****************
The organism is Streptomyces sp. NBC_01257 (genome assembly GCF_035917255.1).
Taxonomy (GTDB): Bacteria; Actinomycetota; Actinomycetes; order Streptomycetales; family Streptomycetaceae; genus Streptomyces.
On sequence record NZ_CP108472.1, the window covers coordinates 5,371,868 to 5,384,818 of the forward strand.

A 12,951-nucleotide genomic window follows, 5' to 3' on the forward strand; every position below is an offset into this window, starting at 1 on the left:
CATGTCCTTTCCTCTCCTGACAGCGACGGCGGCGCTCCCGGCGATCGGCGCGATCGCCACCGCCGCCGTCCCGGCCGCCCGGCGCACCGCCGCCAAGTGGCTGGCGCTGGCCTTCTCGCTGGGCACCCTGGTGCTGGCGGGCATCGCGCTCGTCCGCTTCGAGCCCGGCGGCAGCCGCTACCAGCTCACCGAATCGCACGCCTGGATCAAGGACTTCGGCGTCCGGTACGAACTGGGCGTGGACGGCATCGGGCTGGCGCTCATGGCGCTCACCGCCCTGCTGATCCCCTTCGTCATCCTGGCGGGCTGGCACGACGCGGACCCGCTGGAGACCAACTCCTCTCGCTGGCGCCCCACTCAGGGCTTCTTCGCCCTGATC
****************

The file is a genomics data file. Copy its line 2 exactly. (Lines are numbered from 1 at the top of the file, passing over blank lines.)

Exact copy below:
Taxonomy (GTDB): Bacteria; Actinomycetota; Actinomycetes; order Streptomycetales; family Streptomycetaceae; genus Streptomyces.